To be able to source such amounts of data, it is not only required to use massively parallel processing (MPP) systems, which is the foundation for today’s cloud systems, such as Amazon AWS and Microsoft Azure cloud. In addition, I further developed Data Vault into a System of Business Intelligence, with multiple components known as the pillars of Data Vault 2.0:
The flexible data model itself is the foundation for the other pillars and is used to integrate data from multiple source systems.
An agile methodology based on Scrum, CMMI level 5, Total Quality Management (TQM), Six Sigma and other industry best practices. Instead of waiting for months or even years to see the first reports from the data warehouse, this methodology helps us to deliver new functionality on a regular basis, e.g. every three to four weeks. Even from the onset. We didn’t source the 3 PB of data over night - instead it was a process that evolved over time.
Implementation best practices for loading all data from all source systems at any time, in parallel. All the Data Vault 2.0 patterns are standardized, fully recoverable and can be fully generated. The generation helps to speed up the implementation of the data warehouse, thus improving the agility of the project.
A reference architecture that is capable of absorbing data from all source systems of the enterprise: relational source systems (often loaded overnight or on another regular schedule), semi- and unstructured data sources (for example emails and documents) and real-time data, even on high volume such as in the Internet of Things (IoT). The architecture can live on multiple platforms today, for example some data might be stored on an on-premise data warehouse, other data might be on the Hadoop cluster, while other data is stored and processed in the cloud (e.g. real-time data from IoT).
These pillars have enabled our clients to solve business challenges unthinkable in the past. For example, a financial institution in Australia is using a hybrid architecture with Hadoop and Teradata to source all data of its enterprise, including all customer records, financial data and real-time weblog data. The data is combined in the Data Vault and made available to business analysts for use in standard reports and dashboards and to data scientists for sophisticated analysis.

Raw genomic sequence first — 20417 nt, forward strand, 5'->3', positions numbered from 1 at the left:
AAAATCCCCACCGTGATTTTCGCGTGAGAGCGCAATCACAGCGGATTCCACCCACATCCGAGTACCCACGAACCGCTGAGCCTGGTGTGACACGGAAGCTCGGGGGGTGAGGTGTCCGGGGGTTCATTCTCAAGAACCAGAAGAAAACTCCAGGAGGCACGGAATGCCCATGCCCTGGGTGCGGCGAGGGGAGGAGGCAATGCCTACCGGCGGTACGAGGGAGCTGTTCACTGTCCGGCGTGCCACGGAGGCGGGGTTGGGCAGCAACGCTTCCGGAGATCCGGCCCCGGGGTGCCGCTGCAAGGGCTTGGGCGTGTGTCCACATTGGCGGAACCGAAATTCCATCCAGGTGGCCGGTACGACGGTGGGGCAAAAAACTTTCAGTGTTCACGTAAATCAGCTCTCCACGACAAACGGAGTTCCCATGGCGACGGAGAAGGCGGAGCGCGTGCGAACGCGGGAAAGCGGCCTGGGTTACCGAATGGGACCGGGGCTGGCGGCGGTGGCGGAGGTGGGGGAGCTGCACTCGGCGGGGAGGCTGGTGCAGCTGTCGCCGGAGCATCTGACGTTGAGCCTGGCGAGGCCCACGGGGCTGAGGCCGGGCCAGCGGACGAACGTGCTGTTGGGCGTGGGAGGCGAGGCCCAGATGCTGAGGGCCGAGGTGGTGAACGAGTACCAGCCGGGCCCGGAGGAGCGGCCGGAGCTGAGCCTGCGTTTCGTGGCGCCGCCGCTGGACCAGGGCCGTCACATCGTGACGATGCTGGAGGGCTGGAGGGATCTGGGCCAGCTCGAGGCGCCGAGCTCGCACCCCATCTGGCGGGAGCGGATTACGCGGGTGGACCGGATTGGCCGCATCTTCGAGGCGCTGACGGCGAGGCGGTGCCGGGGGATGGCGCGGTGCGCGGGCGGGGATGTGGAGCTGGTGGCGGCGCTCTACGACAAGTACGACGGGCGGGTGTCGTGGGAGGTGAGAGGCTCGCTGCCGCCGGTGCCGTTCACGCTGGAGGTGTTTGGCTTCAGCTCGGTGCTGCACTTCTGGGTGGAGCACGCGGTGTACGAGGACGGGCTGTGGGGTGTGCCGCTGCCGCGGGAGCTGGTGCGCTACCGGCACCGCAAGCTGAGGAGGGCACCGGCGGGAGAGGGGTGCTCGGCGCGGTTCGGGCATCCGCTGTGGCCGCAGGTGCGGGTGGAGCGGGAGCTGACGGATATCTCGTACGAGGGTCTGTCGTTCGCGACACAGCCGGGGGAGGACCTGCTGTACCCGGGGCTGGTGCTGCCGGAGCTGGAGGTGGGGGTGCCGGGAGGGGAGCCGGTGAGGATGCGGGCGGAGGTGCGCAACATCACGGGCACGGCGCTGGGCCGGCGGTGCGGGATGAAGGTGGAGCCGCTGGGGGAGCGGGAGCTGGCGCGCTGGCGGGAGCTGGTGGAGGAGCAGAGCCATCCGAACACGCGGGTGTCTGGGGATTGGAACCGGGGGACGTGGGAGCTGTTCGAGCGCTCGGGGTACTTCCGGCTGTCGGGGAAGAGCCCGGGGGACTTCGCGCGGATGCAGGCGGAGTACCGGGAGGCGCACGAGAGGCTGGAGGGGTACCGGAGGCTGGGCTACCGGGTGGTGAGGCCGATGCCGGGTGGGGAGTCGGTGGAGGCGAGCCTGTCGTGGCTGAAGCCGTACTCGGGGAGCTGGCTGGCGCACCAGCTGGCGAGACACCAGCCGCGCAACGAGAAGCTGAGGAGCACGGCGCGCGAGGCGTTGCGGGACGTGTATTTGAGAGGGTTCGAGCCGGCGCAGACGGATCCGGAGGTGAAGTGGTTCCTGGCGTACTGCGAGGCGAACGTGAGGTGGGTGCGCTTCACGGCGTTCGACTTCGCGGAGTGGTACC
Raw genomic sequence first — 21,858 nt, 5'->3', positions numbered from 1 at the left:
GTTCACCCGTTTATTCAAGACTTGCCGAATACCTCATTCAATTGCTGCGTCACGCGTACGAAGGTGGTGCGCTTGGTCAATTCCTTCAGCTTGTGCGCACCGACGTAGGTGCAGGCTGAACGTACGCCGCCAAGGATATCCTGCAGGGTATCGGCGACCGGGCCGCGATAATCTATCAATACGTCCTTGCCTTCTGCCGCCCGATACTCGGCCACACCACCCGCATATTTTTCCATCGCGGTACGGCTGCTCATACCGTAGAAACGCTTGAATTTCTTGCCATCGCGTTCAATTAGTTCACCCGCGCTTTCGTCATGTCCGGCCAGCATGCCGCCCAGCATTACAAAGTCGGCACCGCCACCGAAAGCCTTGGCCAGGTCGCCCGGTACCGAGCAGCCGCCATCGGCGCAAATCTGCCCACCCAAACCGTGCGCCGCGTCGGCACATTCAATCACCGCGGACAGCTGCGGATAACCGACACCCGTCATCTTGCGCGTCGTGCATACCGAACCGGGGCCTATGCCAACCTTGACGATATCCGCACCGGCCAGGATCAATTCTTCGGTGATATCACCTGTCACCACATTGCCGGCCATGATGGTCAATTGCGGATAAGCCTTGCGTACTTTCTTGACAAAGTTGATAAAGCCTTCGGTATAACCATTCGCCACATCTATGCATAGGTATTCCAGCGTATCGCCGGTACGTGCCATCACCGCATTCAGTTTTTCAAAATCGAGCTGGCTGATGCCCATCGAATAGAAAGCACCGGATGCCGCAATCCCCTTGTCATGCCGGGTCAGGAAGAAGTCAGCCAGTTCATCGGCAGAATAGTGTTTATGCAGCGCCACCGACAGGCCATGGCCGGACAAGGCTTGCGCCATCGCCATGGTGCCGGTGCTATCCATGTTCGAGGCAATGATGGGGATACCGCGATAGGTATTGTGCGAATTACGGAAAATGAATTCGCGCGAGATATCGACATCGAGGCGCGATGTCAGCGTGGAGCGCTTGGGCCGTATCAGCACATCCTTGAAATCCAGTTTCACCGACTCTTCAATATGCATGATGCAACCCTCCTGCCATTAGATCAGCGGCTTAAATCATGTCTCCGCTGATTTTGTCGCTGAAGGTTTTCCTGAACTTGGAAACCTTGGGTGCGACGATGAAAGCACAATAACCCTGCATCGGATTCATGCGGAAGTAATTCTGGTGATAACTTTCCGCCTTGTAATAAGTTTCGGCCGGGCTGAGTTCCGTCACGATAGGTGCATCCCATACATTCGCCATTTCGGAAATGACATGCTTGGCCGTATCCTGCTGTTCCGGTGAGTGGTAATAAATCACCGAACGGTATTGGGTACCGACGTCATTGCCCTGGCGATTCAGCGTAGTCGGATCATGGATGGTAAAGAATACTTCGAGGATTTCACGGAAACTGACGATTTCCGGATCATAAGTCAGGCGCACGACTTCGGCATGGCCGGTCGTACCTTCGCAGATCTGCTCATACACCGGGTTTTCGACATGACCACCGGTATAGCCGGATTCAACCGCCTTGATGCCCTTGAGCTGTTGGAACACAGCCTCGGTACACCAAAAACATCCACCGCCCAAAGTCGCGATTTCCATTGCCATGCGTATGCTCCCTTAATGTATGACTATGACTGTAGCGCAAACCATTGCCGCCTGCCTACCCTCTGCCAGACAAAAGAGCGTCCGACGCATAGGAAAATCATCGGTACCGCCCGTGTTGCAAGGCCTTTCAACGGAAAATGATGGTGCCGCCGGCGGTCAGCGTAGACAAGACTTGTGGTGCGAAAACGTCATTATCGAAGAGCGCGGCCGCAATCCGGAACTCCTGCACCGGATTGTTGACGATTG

Another project, by my co-author and European business partner Michael Olschimke, has analyzed the call volume in a cloud-based application for call centers to increase the reaction time in the case of error. This real-time dashboard aggregates all data and applies all required business logic in the real-time data stream, providing instant insights on the operational dashboard. In addition, all data is collected in the Data Vault, fully integrated with all other data sources available in the data warehouse to make the real-time data available for strategic reporting.
Yet another case by Michael integrates unstructured data and structured data: a dashboard for watching open fires (e.g., forest fires) integrates satellite imagery, and near-realtime data from social networks that is being linked to the satellite image based on textual analysis.
All these solutions have in common that they provide timely access to useful information. This is due to the agile methodology, and the generation of loading procedures for the data warehouse. This agile methodology ensures a constant stream of new functionality to become available to business analysts and managers.
With our proven implementation patterns, we bring more than 25 years of experience to our clients world-wide. All these patterns have been optimized for parallelization, auditability, recoverability and performance, among other requirements.
And the enhancements of Data Vault 2.0 enable the enterprise data warehouse to span across multiple environments, integrating on-premise systems, databases in the cloud and NoSQL environments.
To ensure highest implementation quality, we also make sure that all our consultants have access to our internal knowledge base, providing best practices, implementation patterns and use cases for various technology platforms to ensure the success of our clients.